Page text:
The current news is Borders book stores are history. They're talking about cutting down from about 600 stores down to 50--and that might not be enough to survive. Gosh! It does look like the only place to buy a book is either at Barnes&Noble or at Amazon.

This can't be good. But how in hell do you start up and run an indie-type bookstore and survive?

Views: 29

Reply to This

Replies to This Discussion

Well, Borders started as a single store, expanded regionally, and then very quickly became the Starbucks of discount booksellers--for awhile it seemed like they were building them on every corner. There are a couple of things that are killing Borders, I think: first is Amazon, obviously, and there's also the rapid decline in CD sales--when I worked at Borders in downtown DC, lo these many moons ago, part of the business plan was to discount the hell out of bestsellers and make up the difference by selling CDs and videos (then DVDs) at full retail. It worked, sort of--although it also alienated a lot of customers who felt they were being overcharged for CDs. That model no longer functions, and to make up for the lost revenue Borders has made some questionable decisions--big staff cutbacks at a lot of stores, cramming the aisles with weird, unrelated products (the Burt's Bees syndrome, I call it), and generally acting like a big, obnoxious corporation instead of a neighborhood bookstore. I think it's likely they'll continue to contract, and probably ultimately what's left will get bought up by B&N, which seems to be doing okay.
Christ, there are days I can't type woth hooey--and Jon. . . I don't even drink!!
I don't know about starting an indie bookstore, but I know that, as a consumer, I'm not about to pay more for books just so I can avoid other companies that are "too big" or whatever. I don't like monopolies either, because they tend to lead to lower quality and higher prices, but for now anyway, I'm content with using Amazon exclusively. They always have what I want, and they always provide it cheaper then anyone else and they get it to me fast. If another store can compete with that then I'll give them a shot, but until then, I'll stick with Amazon.
If I ever had that kind of experience with Amazon I would ditch them too. I want the best deal; I don't care who's offering it. I live in a good location for buying from Amazon, though. I live in Kentucky, and we have four Amazon warehouses in the state. To put that in perspective, there are only 15 warehouses in the whole country. So I get my books in three days or less and haven't had any stocking issues. Yet.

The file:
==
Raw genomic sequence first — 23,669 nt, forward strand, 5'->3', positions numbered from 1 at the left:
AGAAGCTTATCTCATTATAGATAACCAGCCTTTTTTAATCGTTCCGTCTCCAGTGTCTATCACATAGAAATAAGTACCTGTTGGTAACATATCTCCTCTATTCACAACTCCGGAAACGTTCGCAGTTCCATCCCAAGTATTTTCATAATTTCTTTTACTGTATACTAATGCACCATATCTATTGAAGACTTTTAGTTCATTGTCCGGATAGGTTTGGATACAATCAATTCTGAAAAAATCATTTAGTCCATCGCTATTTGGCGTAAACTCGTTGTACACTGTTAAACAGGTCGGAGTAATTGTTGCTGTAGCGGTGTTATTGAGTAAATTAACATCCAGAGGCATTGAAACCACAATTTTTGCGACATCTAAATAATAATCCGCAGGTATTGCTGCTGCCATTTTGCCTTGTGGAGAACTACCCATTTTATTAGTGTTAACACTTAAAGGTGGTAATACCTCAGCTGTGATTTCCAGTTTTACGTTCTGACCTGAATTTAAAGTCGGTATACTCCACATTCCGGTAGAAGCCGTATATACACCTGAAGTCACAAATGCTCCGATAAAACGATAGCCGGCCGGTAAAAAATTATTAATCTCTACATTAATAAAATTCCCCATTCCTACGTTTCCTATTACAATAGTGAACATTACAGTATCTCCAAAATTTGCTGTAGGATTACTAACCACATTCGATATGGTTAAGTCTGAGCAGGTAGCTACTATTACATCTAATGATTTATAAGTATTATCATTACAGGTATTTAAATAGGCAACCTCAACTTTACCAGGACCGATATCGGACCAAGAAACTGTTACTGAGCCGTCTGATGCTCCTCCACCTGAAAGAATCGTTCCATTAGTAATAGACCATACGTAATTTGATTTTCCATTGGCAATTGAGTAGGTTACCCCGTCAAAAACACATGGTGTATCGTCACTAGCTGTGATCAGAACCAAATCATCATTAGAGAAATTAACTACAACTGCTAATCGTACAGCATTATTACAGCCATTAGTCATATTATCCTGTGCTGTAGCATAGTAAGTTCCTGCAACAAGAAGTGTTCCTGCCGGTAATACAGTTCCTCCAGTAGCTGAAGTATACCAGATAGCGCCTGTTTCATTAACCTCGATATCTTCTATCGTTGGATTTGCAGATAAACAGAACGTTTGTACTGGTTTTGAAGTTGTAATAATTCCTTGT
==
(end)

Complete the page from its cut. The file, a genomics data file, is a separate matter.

My experiences buying from Amazon have been good. We don't have an indie where I live. I will not buy from B&N or Borders because they have not supported my books. I might feel that way about an independent bookstore also if they didn't stock my books reliably or returned part of their order. Amazon at least treats me the same as any other author, and they use the same methods to alert buyers to my books. That beats bookstores that care only about bestselling authors all to hell.
And I bought Dragon Scroll at Barnes & Noble in Memphis, Tennessee. :-)
There are exceptions. :) My local B&Ns are very indifferent.
I don't know why, but part of me wants to break in to song-- "Ding Dong the Witch is dead. The wicked witch. ..." I hope the demise of Borders, if true, will somehow strengthen the Indies out there, but I suspect it will only serve to lessen the choices of the reading public, and set loose a tide of feckless espresso jockeys upon the world. God, help us all.

CKing
John--half of the appeal about a bookstore is the casual stroll looking at the racks and making a discovery of something totally unexpected. How does Amazon provide that?

Basically the majority of human souls need community. Libraries and bookstores, for a reader, provides that community. I really can't see a world without either no matter how wonderfully complex the Net becomes.
I understand that. I just don't feel the same way. I've discovered more books through browsing Amazon than I even did in a bookstore, probably because bookstores don't carry a lot of the stuff I like to read. I'll gladly give up the casual strolling through the shelves if it means I save $10 a book, which in many cases, I have.
And I've discovered more books browsing blogs and places like CrimeSpace.
Very true. And also the library.

RSS

CrimeSpace Google Search

© 2020   Created by Daniel Hatadi.   Powered by

Badges  |  Report an Issue  |  Terms of Service